Figure 1: Re-grease interval calculations (Reference SKF Group/Des-Case Corporation Practical Machinery Lubrication Training Course Manual)
In most cases, this exercise will lead to fewer grease application activities, freeing up time for other PMs that may have previously been neglected.
Oil Sampling and Analysis
All too often, maintenance programs focus on sampling more equipment rather than sampling at the optimum frequency. When optimizing sampling frequencies, the best way to start is to decide which machines should be sampled. It’s better to do good oil analysis on the most critical assets than to perform ineffective oil analysis on all of them. There is no universal formula for determining oil sampling frequency, but most experts consider monthly sampling to be optimum for critical machinery.
When making these decisions, it is important to consider the objectives of the oil analysis program. If the only objective is to perform condition-based oil changes, the sampling frequency should be determined relative to the lubricant’s expected service life, which goes back to OEM recommended oil change frequencies. In most situations, this is not the only objective, or even the most important one. The real value of oil analysis is its ability to serve as a proactive condition-monitoring tool, allowing for the detection and quantification of particle contamination, moisture, other lubricants or fluids and lubricant condition. In addition to the criticality of the asset, one must consider how the machine would be affected by an unacceptable amount of contamination and the likelihood of a contamination or other abnormal condition. If oil analysis is used as a predictive condition-monitoring tool, the biggest consideration is the likely time period between detection and failure. Obviously, the sampling frequency must be shorter than this period to be successful.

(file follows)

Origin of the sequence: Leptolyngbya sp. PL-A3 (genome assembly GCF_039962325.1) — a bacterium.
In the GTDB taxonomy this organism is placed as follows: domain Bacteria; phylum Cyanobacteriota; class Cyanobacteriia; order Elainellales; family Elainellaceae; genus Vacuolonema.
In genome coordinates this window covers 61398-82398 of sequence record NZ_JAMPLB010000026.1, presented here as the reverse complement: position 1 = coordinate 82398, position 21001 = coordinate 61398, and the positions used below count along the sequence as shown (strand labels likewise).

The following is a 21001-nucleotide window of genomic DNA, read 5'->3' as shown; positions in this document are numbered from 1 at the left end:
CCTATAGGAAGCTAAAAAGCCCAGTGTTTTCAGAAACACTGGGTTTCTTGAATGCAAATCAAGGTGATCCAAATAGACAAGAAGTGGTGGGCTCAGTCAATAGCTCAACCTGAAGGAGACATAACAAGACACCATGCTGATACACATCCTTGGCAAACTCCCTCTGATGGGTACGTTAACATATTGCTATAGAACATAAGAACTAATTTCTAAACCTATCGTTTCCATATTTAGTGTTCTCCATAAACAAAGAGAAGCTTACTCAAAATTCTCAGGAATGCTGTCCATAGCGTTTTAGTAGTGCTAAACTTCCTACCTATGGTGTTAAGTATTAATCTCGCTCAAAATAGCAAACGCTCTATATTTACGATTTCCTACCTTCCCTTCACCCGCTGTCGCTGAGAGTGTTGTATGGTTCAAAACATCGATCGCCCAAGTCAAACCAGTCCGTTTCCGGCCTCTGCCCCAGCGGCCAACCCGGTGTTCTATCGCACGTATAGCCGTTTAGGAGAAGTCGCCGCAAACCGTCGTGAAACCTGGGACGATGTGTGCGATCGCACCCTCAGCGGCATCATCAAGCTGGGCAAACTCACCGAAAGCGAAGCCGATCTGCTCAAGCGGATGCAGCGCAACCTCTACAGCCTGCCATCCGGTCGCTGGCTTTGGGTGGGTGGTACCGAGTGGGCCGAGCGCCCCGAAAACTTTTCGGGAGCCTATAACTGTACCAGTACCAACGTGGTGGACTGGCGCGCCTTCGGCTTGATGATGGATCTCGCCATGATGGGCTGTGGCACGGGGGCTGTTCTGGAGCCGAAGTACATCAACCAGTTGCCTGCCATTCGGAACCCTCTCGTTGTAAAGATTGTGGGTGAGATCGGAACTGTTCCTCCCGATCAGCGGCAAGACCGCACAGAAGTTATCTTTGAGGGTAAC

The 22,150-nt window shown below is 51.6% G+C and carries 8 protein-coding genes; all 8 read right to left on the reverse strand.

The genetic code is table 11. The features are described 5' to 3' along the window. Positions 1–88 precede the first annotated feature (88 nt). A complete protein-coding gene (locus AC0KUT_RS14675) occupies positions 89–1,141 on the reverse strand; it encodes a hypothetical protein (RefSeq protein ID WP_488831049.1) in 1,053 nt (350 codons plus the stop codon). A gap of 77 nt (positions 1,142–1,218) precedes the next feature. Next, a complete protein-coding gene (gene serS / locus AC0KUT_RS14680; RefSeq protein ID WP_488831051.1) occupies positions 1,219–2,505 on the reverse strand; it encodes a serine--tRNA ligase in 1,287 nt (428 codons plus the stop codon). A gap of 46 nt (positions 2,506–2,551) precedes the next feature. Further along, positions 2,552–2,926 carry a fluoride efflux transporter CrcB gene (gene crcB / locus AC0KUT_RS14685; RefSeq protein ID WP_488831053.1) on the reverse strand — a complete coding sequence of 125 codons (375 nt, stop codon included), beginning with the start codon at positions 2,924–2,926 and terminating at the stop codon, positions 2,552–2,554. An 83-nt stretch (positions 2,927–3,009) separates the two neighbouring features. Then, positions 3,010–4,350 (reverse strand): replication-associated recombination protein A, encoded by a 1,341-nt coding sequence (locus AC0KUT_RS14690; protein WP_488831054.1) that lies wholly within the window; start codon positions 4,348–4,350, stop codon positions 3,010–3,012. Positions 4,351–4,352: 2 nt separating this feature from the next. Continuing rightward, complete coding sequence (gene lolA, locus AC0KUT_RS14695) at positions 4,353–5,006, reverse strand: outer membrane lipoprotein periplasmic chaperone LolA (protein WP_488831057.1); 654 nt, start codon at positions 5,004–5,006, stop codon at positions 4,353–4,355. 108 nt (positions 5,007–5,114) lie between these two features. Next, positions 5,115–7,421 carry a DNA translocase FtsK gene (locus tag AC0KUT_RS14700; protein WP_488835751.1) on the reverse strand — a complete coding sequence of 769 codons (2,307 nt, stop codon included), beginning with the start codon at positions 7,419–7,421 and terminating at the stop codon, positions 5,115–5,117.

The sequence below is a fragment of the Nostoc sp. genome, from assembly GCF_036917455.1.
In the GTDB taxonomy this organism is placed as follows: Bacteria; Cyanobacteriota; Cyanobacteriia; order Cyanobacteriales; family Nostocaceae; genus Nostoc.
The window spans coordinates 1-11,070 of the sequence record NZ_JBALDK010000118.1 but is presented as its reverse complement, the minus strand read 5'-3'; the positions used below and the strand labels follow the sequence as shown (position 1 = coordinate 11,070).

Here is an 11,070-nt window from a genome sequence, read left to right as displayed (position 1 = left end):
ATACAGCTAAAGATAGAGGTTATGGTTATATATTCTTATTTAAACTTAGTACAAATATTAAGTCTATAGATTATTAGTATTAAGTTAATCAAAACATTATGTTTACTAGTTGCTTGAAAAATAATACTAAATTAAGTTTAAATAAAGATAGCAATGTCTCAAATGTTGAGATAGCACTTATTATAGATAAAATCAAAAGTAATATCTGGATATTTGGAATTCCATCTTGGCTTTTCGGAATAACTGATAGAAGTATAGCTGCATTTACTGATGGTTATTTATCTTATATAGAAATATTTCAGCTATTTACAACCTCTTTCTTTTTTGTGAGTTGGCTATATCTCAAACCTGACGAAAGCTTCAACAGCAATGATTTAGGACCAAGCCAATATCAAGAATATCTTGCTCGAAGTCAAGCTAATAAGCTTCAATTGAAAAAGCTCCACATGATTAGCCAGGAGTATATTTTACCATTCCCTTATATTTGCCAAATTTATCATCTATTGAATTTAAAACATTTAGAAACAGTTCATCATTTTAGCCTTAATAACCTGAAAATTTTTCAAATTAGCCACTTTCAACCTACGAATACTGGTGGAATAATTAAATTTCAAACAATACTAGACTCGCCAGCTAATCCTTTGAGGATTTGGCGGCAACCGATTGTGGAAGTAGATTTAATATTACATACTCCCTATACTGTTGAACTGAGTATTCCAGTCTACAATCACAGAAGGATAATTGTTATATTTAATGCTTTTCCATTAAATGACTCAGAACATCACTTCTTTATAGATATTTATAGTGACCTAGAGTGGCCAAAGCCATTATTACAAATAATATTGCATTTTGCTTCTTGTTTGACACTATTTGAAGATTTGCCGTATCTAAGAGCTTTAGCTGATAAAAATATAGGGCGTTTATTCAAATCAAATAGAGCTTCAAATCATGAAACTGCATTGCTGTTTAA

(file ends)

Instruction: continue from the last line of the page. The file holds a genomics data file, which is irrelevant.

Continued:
The best approach to this problem may be to employ a formulaic method similar to failure modes and effects analysis (FMEA). This process will allow each of these issues to be pseudo-quantified and gives each asset a numeric score that reflects the importance of sampling more frequently.
Sampling Criticality Factor (SCF)
- Identify all assets to be sampled and assign a criticality factor from 1 to 10, with 10 being the most critical.
- Identify all potential failure mechanisms for the lubricant that can be detected with oil analysis, such as wrong lubricant, particle contamination, moisture contamination, etc.
- Assign a severity rating (1 to 10) for each failure mechanism.
- Assign an occurrence rating for each failure mechanism.
- Multiply all three factors to obtain the SCF for the asset (1 to 1,000).
Table 1: Sampling Criticality Factor
Although the ratings are subjective, this process will at least offer a structured approach to deciding how critical it is to sample an asset at a short interval. The average SCF could be a problem in some cases as it may downgrade a potentially severe failure mechanism. Therefore, it may be preferable to simply use the highest individual SCF for a given asset rather than the average. For various reasons, many plants have a limit on the number of oil samples they are willing to perform each year. When this is the case, methods like this will help to guide the allocation process.